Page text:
Shares of Alphabet (NASDAQ:GOOGL,GOOG) seem cheap again. Backing out a massive net cash position of some $150 per share, GOOGL stock trades at about 18x 2020 consensus EPS. That’s one the lowest multiples Alphabet stock (or Google stock, as many investors still call it) has received in some time.
And it’s a multiple that, on its face, seems absurdly low. Even in a disappointing first quarter, Alphabet grew revenue 17% year-over-year – and 21% excluding the impact of the stronger U.S. dollar. As I wrote earlier this year, Alphabet earnings are somewhat difficult to decipher, given European Commission fines.
Also it’s unclear what are the effects of a new accounting standard. Alphabet now books paper gains in its equity securities *which include Lyft (NASDAQ:LYFT), Care.com (NASDAQ:CRCM) and many others) as profit, or loss, in each quarter. But clearly, profits are headed in the right direction.
Yet GOOGL stock has become even cheaper since its earnings miss. And I’m skeptical a bottom is coming just yet. The Q1 report highlighted some of the long-term concerns I’ve held about Google stock for some time. With those concerns now held more broadly, and investors clearly getting nervous, Alphabet stock can keep falling back to the triple digits.
GOOGL Stock Tumbles After Earnings
Alphabet’s Q1 had echoes of the Q2 earnings report from Facebook (NASDAQ:FB) last year. To be sure, Alphabet’s quarter wasn’t nearly as troublesome: Facebook stock posted the largest single-day loss of market value in history. But Google stock declined 7.5% after the report, suggesting a $68 billion loss, more than half the $123 billion wipeout Facebook saw.
In both cases, the issue wasn’t necessarily the quarter at hand. In both cases, the concern was unofficial guidance for higher costs, with Alphabet’s revenue miss adding another layer. Operating margins for the core Google business have been compressing for some time, in part due to higher TAC (traffic acquisition costs). But TAC actually declined as a percentage of revenue in the quarter – yet the margin compression continued.
On the Q1 conference call, management seemed to forecast that higher spend would continue. CFO Ruth Porat even said that marketing expense was somewhat low and would normalize in Q2. Combined with a drop in revenue to 17%, the fear is obvious. Lower margins and slower revenue increases mean light earnings growth. Light earnings growth is a problem for Google stock, even at current levels.
The Advertising Problem for Alphabet Stock
The issue isn’t just fundamental, however. Alphabet remains essentially an advertising business: 88% of 2018 revenue came from advertising. The company’s “Other Bets”, including Access (fiber and internet access), life sciences startup Verily, and autonomous driving developer Waymo, remain unprofitable.
Q1 earnings, in particular, highlight concerns on both fronts. Network revenue rose just 8% year-over-year. Slowing search revenue growth in the U.S. and Europe leads to worries that Amazon.com (NASDAQ:AMZN) is taking market share in online advertising. A resurgent Facebook and stronger performance from social media leaders Twitter (NYSE:TWTR) and Snap (NYSE:SNAP) only adds to the competition.
Longer-term worries aren’t completely gone, either. There’s still the fear that increasing usage of apps on mobile devices will bypass Google’s search capabilities. That fear, as mobile adoption grew at the beginning of this decade, kept a lid on what was then Google stock. GOOGL traded sideways for almost three years.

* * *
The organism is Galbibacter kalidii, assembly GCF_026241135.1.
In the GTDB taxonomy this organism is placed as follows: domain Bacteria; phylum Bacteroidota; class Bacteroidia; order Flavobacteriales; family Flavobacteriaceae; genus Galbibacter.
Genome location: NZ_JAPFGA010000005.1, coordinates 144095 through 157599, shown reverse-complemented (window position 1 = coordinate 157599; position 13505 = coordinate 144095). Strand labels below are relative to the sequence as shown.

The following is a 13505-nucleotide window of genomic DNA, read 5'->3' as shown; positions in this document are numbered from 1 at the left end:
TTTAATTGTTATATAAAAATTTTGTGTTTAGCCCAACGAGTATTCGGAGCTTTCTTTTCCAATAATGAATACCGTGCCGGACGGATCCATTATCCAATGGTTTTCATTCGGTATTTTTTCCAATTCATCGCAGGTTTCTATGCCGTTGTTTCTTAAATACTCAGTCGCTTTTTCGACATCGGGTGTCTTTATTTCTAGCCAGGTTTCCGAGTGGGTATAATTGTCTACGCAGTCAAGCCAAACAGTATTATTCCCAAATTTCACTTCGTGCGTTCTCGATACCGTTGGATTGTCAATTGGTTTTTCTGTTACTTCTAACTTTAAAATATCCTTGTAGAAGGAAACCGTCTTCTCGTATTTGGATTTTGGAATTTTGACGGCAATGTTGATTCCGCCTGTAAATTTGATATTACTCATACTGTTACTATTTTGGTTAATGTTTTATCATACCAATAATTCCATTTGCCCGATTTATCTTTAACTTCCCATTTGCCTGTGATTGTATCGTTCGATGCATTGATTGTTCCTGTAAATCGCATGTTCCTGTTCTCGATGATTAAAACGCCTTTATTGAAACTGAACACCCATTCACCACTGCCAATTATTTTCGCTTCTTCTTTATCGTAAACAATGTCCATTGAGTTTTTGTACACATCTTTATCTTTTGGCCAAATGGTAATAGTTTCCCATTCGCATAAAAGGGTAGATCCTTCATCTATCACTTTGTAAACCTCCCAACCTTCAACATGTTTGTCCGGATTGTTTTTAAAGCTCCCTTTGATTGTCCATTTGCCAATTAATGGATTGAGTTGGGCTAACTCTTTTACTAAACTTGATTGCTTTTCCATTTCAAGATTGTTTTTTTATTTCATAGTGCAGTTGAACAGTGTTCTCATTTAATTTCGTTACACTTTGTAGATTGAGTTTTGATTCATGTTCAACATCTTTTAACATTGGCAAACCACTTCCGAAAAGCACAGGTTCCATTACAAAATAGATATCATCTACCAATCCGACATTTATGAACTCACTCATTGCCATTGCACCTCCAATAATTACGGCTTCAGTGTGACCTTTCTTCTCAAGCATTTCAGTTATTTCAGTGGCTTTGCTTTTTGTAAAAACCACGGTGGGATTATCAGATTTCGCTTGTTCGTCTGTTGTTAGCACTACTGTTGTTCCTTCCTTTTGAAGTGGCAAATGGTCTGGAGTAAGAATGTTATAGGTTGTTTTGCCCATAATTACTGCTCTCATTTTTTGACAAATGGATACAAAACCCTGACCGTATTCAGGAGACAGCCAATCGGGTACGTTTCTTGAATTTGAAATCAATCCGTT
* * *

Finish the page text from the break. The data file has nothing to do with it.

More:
Alphabet simply can’t afford any weakness in advertising. That weakness appeared to arrive in Q1, however, and combined with higher costs, suggests that earnings expectations need to come down.
The Other Bets Problem
The importance of advertising to GOOGL stock is amplified by the fact that Alphabet simply hasn’t done that well outside of search. Waymo is likely the exception, even as it remains unprofitable. That aside, however, Alphabet’s non-search businesses have generally struggled.
That, too, continued in the first quarter. Pixel sales declined year-over-year, per the Q1 call. Google Fiber has never gained much traction. YouTube TV helped revenue, but no doubt contributed to the higher spending. So did data center costs.
Google Cloud is a distant third to Amazon and Microsoft (NASDAQ:MSFT). Google Assistant lags Amazon’s Echo. YouTube Gaming has been shut down after being routed by Twitch, which was acquired by Amazon.
Putting valuation aside, the story behind GOOGL stock doesn’t look that compelling. The company is dominant in search but that business faces potential long-term, secular challenges. Waymo is intriguing, but even aggressive valuations suggest it supports only about 10% of the GOOGL stock price. Everywhere else, Alphabet simply isn’t winning.
The Path to Triple Digits
The combination of advertising concerns and weakness elsewhere is why Alphabet stock has reversed so sharply. And it’s not clear what exactly stops the declines. The broader market clearly is showing signs of cracking under trade war fears. Competitive pressure isn’t going to ease.
A further market decline likely sends GOOGL even lower – and, yes, a sub-$1,000 price isn’t out of the question. Lower 2020 EPS expectations – think something closer to $50 – and a mid-teens multiple get the stock to $950 or so.
GOOGL very briefly dipped below $1,000 during the December sell-off – but it likely doesn’t take that kind of broad market weakness to re-test those levels. The market sees Alphabet differently now than it did then. Until the company can change that perception, further share price declines wouldn’t be a surprise.
As of this writing, Vince Martin has no positions in any securities mentioned.